Glenn Charles


Photographer/Videographer specializing in Life Style, Travel, and Aerial Imagery.  FAA 107 Certified for sUAS flight operations throughout the US.  Fully insured.  Videography work is limited to Aerial productions.

Based in Maine (May-December) and SWFL (Jan - April). Available for travel year round.

Final Shakedown

Courtesy of DaveI did my final shakedown with the bike the past two days.  A 58 mile pedal up to my friend Dave's house went really well.  I am lucky to have the flats of Florida to start out in as pedaling the single speed pulling a B.O.B trailer is going to be a real challenge going up the hills.  So, I will enjoy the flats while I have them, and just spin my way to my destination each day.

The second day of the ride, a slightly shorter, 50 miles, went well even with the 49 degree morning temperature and the falling rain.  It was good because I was able to test my cool weather clothing and my inexpensive 'dry duck' rain gear.  Something that can be picked up at your local fishing shop for less than $20.  While it does not breathe like high tech Gore-Tex or Event fabric, it did keep me relatively dry.  After about two hours their was definitely moisture built up on the inside layers, but the wool I wear does a great job of wicking that off of your skin and then drying out very quickly.

A brief stop at a Starbucks to warm up, dry off and eat lunch and I was set to finish the shakedown.  As I was walking out, a gentleman came up to me and asked if that was a Fargo that I was riding.  I told him it was and thus we struck up a great conversation.  Seems this gentleman is from Canada and had been looking for quite a while at Fargos but was unable to actually see one in person.  He, like me, had actually gone so far as to bid on several Fargos on Ebay, but each time was unsuccessful in winning.  What he really wanted to do was to hop on the bike and check out the sizing.  Being slightly taller than me, he felt like he was in between sizes, so hopping on my medium gave him great feedback. Unfortunately the bike was a mess or I would have let him go for a quick spin.  Needless to say, he will surely be a Salsa Fargo convert and acquire one very quickly.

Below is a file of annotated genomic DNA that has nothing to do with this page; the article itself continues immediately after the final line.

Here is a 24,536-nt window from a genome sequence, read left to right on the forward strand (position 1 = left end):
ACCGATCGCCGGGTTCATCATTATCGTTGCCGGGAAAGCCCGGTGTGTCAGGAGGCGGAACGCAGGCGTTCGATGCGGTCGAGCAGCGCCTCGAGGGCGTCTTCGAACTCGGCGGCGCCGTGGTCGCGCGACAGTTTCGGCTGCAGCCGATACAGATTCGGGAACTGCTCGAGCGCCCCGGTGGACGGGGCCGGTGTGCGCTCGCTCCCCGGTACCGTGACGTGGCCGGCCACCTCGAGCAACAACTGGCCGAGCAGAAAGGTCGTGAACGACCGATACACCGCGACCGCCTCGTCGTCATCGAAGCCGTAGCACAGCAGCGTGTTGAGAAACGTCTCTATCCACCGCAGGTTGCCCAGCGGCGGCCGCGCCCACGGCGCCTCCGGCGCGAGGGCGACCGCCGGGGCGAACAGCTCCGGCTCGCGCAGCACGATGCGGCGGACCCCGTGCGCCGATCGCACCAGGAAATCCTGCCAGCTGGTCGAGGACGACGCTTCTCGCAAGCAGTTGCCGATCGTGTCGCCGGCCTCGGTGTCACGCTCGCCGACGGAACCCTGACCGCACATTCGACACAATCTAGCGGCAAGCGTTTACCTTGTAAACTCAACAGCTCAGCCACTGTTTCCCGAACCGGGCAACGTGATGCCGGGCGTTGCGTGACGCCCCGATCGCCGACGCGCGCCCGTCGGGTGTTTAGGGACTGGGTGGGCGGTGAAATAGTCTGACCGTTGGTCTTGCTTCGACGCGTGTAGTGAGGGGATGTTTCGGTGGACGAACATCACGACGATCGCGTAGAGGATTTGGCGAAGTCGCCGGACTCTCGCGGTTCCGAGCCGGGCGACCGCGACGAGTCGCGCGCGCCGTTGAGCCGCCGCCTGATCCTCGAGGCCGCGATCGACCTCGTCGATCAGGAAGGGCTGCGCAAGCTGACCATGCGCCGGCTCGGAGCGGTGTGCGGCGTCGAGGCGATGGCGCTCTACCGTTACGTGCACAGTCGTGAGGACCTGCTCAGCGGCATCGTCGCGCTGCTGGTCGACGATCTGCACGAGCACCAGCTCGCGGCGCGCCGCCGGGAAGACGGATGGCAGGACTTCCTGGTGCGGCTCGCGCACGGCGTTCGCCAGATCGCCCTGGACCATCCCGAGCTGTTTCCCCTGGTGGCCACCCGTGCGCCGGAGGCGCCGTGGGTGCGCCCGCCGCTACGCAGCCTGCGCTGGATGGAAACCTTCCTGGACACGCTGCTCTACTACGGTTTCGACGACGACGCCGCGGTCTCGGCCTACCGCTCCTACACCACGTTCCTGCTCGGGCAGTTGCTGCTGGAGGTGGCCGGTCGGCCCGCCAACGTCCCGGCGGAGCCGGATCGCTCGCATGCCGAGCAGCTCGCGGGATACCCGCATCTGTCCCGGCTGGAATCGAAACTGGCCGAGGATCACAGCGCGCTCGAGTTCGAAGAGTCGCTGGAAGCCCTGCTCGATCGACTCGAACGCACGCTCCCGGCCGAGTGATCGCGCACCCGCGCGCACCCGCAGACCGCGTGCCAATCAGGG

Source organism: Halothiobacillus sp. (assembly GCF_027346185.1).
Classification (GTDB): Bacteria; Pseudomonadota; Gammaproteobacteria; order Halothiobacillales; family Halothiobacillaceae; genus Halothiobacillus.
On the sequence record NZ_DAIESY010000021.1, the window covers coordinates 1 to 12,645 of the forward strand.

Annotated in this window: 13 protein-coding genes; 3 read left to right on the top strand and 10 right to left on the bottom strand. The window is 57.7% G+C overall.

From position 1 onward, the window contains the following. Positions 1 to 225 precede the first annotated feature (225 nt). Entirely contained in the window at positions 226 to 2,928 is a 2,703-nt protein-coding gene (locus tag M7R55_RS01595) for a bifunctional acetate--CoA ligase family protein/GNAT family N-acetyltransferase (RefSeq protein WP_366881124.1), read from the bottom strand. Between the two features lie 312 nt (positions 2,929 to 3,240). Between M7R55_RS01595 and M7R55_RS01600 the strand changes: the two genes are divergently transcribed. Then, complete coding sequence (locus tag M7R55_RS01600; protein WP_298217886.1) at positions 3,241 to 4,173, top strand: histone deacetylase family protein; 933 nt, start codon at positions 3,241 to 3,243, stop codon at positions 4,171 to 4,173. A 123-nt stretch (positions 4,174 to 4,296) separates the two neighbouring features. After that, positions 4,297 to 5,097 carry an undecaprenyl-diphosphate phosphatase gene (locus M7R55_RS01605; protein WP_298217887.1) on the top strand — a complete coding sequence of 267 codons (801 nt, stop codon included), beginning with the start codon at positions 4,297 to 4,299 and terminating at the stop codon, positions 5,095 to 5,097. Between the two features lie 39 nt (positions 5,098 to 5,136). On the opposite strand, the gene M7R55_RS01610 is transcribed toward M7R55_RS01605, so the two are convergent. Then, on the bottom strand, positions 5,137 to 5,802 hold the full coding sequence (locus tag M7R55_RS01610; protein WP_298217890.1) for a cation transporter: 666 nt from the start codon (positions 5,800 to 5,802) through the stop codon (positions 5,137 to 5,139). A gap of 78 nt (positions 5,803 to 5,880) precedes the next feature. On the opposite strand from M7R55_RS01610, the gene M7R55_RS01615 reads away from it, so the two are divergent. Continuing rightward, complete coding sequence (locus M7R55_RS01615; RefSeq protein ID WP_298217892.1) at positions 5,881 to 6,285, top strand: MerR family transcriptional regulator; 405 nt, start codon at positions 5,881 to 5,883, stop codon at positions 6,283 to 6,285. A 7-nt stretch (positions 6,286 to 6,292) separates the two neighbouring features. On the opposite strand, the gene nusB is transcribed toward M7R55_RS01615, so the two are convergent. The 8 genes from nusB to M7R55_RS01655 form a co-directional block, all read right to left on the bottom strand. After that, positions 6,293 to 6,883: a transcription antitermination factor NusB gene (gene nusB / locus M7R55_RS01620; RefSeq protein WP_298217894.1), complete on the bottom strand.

The rest of the ride was uneventful with the rain finally stopping and some semblance of sun coming out.  It was a great shake down and just about the perfect distance.  My goal is to eventually average 60 or so miles a day, but in the beginning I will slowly break in to things and average about 40 or so miles.  This philosophy of going slowly and letting my body adjust has worked well in the kayak and I have no reason to doubt that it will work equally well on the bike.

Lastly, a huge thanks to my friend Dave.  Dave has been one of my biggest supporters and continues to help me out in countless ways.  Dave, you are true friend and a man of beautiful Spirit.  Thank you for being my friend.